The Limits of Knowledge, Part I: Point of View

Science will not do your homework for you.

Some questions can be answered by science:  “What happens when I add an acid to a base?” and “What happens if I stick this fork into a wall socket.” Others, such as “Does God exist, and if so, why is He not running the Universe to my liking?” and “What is good? What is evil? Does this make me look fat?” can not.

In the ancient world, a business card reading “philosopher” gave one license to inquire into everything, and I mean everything. Aristotle (the Philosopher) wrote on topics ranging from ethics to politics to zoology to cosmology. For any question he had an answer.

But job descriptions change. Part of the evolution of natural philosophy, under nascent scientists such as Francis Bacon and Galileo, was to drop some questions, for example teleology (“for what purpose”), and  focus solely on reproducible, material observations.

Science is about limitations, but limitation is the source of the power of science. Indeed, the history of the physical and mathematical sciences in the twentieth century includes not only discovering the vastness of the cosmos and the infinitesimal secrets of the atom, but also making shocking discoveries what we cannot know.

I’ll be writing a series of posts about some of the essential limitations we have discovered, ranging from the precise uncertainty defined by Heisenberg, to the butterfly-fueled rampages of chaos theory, to the weird mathematical backstabbing of Gödel’s theorems. Look for these in weeks to come.

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Today I start by writing about Einstein’s relativity.  Einstein did not completely invent relativity–Galileo actually anticipated many of the ideas, and Lorentz and Poincare worked out much of the math before a cocky young patent clerk (3rd class) came on to the scene. But Einstein was the one who tied it all up neatly. And he did it by focusing on what we cannot know.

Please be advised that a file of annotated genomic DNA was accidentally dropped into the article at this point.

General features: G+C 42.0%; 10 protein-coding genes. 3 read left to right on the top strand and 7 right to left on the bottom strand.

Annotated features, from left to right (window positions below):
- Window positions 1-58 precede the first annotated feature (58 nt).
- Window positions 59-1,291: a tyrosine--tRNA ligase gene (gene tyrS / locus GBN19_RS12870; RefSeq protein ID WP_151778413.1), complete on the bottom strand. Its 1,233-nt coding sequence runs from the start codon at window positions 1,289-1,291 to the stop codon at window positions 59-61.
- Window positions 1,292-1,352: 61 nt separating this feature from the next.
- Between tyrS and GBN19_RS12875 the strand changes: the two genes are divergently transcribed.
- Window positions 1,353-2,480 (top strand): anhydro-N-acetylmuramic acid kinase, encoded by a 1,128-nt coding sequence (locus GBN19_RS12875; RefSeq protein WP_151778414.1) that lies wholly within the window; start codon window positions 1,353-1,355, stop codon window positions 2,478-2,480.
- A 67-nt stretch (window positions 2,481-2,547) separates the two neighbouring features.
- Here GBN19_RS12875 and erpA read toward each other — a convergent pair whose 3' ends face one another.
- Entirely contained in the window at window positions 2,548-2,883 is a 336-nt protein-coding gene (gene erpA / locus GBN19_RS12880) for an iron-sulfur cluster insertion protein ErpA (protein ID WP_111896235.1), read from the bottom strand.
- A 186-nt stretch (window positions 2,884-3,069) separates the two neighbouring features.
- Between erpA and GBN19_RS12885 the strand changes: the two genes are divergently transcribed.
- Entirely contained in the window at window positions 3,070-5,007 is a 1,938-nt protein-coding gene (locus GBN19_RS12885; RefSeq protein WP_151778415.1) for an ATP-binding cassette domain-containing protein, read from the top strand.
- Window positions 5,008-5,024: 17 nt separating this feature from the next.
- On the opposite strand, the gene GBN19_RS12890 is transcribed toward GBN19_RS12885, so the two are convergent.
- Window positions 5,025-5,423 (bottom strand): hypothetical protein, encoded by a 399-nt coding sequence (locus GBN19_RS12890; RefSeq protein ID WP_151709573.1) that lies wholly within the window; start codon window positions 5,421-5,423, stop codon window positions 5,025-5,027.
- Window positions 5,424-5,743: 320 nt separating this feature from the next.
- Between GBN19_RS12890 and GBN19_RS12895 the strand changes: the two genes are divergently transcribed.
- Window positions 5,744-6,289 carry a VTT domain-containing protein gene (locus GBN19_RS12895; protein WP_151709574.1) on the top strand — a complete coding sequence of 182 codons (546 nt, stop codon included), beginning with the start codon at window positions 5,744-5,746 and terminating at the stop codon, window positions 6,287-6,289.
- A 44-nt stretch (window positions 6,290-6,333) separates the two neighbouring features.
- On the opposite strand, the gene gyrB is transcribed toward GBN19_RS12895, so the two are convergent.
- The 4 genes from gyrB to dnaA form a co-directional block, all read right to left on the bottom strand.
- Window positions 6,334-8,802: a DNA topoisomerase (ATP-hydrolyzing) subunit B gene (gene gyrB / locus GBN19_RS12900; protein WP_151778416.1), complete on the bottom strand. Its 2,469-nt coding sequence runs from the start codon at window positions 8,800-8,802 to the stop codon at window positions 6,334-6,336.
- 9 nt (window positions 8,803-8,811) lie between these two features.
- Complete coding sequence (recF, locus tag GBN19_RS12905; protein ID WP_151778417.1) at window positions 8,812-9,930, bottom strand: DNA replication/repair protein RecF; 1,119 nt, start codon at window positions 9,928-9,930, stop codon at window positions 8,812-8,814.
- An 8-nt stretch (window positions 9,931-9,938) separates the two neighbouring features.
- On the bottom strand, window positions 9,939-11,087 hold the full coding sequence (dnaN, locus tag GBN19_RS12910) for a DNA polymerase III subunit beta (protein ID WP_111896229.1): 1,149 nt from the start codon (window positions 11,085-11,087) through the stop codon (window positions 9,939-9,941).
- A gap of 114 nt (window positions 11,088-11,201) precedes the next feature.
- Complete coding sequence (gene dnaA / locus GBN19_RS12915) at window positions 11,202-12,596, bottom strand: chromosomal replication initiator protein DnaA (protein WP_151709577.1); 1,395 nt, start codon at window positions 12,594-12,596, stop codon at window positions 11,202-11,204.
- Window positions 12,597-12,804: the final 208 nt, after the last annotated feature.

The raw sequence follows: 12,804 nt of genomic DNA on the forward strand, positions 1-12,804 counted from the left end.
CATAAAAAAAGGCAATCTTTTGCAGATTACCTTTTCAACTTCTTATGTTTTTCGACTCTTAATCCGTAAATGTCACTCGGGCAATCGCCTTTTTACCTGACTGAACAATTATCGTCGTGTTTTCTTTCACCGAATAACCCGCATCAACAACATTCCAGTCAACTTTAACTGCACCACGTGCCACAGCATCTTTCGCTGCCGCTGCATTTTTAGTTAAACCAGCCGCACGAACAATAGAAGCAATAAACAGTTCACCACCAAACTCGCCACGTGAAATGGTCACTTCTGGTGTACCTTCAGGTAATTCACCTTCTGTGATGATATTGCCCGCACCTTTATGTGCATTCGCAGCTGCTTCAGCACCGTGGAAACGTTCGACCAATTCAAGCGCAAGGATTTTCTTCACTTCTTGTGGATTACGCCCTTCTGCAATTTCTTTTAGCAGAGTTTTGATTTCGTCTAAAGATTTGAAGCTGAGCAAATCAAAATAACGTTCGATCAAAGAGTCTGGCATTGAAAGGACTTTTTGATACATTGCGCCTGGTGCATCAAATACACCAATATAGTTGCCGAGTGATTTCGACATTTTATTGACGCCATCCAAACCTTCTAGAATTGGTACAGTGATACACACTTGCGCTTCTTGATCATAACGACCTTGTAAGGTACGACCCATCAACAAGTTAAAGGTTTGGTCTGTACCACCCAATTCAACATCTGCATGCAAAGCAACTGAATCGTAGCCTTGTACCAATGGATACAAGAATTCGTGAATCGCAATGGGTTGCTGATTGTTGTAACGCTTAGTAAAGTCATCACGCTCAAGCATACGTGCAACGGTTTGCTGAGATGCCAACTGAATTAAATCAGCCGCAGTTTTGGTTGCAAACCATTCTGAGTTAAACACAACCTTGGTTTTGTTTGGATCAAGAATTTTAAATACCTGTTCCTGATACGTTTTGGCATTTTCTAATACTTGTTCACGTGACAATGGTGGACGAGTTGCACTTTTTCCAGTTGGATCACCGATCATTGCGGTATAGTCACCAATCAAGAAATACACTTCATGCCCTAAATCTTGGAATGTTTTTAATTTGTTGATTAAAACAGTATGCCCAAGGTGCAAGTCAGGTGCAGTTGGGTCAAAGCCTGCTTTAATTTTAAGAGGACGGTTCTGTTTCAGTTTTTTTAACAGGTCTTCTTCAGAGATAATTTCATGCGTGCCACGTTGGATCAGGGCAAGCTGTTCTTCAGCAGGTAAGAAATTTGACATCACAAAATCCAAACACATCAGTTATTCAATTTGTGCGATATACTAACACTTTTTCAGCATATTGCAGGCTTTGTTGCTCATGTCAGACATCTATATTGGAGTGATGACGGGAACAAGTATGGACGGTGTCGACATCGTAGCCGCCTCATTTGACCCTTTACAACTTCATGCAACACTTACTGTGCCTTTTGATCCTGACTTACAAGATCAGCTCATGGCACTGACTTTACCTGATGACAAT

First, a step backwards. One of the great triumphs of Newton was to assume the laws of physics are universal–that the same laws on Earth acting on an apple apply to the moon and to the most distant stars. This is a radical departure from Aristotle, who envisioned a layered, hierarchal universe, with the Earth flawed and decaying and the celestial sphere perfect and unchanging. (A brilliant SF reimagining of an Aristotelian universe is Vernor Vinge’s award-winning novel A Fire Upon the Deep, in which the laws of the universe do depend where you are.)

Einstein assumed that laws of physics are independent of motion; in other words, that you cannot do an experiment to determine absolute motion.  This is a fairly modest generalization of Newton’s relativity, and even Galileo postulated this principle.

But mix in another seemingly innocuous assumption and everything suddenly gets weird.

It was long thought that light, as a wave, required a medium that, well, waved, in the same way water waves required water and sound waves required air. But Maxwell’s equations (1865) predicted electromagnetic waves–confirmed by Hertz’s 1887 experiment producing radio waves–and light took its place on the electromagnetic spectrum. The problem is, one would expect math terms in Maxwell’s equations expressing motion relative to the “luminiferous ether”–and there was no such term. Either Maxwell’s equations were incomplete….

Or not.

Maxwell’s equations give the speed of light, in terms of the electric permittivity and the magnetic permeability. Einstein took Maxwell’s equations seriously, in particular that the speed of light was fixed for everyone. From this he was able to derive astonishing consequences. Time and space are not rigid but stretch and shrink. Mass and energy can be interchanged, with the conversion rate of c2.